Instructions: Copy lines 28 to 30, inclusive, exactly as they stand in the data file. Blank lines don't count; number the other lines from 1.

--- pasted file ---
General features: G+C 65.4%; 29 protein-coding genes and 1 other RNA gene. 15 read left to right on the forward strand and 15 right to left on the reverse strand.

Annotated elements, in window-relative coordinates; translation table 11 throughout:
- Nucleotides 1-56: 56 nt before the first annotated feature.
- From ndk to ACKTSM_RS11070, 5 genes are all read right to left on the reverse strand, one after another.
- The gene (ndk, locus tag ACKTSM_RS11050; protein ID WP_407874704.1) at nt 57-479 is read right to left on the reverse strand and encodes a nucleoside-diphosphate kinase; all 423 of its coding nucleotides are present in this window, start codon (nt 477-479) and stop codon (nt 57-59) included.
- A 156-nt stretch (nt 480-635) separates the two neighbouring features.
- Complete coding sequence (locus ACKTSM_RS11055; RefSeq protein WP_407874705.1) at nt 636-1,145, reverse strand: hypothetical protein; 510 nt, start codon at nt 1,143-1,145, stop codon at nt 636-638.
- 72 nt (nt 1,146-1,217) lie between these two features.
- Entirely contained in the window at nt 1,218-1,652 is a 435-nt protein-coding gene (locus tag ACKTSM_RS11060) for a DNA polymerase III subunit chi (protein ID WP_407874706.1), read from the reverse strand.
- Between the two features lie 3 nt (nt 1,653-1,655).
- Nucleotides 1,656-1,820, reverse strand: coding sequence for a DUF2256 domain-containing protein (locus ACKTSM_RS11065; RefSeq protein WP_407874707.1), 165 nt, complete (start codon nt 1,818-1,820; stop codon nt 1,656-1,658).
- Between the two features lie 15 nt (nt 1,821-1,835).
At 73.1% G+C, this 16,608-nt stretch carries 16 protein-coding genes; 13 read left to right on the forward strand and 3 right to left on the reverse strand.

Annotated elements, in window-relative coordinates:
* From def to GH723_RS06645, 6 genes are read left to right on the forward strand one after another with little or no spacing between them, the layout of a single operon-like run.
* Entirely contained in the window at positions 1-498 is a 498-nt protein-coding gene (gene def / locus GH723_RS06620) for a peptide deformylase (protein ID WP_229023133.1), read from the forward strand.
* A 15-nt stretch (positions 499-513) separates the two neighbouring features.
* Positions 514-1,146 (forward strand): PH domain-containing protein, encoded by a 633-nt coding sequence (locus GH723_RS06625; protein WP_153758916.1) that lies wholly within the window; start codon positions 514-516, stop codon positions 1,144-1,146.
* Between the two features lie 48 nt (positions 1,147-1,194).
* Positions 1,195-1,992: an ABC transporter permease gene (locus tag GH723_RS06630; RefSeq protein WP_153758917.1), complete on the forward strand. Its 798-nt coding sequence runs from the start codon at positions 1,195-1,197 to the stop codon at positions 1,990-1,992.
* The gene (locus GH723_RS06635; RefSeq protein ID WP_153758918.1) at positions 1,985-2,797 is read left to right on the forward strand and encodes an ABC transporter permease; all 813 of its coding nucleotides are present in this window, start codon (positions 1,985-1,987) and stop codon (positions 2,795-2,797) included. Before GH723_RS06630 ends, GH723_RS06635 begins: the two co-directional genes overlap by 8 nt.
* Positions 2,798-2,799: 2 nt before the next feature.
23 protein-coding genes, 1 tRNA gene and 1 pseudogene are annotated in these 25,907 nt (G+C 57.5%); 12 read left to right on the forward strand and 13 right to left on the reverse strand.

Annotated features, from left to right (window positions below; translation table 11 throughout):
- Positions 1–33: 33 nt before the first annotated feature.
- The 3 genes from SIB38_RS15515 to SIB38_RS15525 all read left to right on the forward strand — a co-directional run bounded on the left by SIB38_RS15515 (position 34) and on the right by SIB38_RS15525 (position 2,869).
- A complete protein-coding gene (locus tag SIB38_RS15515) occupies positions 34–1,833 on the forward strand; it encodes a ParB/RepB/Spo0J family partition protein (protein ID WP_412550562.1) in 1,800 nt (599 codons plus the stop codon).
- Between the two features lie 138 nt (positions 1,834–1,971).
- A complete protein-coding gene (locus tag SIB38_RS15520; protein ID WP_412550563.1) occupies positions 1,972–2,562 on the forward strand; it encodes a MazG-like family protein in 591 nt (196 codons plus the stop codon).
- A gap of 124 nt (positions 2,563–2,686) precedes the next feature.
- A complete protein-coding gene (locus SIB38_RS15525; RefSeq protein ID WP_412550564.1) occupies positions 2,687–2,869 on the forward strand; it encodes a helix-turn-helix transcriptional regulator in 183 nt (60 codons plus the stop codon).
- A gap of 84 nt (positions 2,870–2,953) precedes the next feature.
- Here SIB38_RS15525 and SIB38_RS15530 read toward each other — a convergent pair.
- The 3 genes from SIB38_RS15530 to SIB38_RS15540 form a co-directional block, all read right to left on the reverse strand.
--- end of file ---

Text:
- Between the two features lie 138 nt (positions 1,834–1,971).
- A complete protein-coding gene (locus tag SIB38_RS15520; protein ID WP_412550563.1) occupies positions 1,972–2,562 on the forward strand; it encodes a MazG-like family protein in 591 nt (196 codons plus the stop codon).
- A gap of 124 nt (positions 2,563–2,686) precedes the next feature.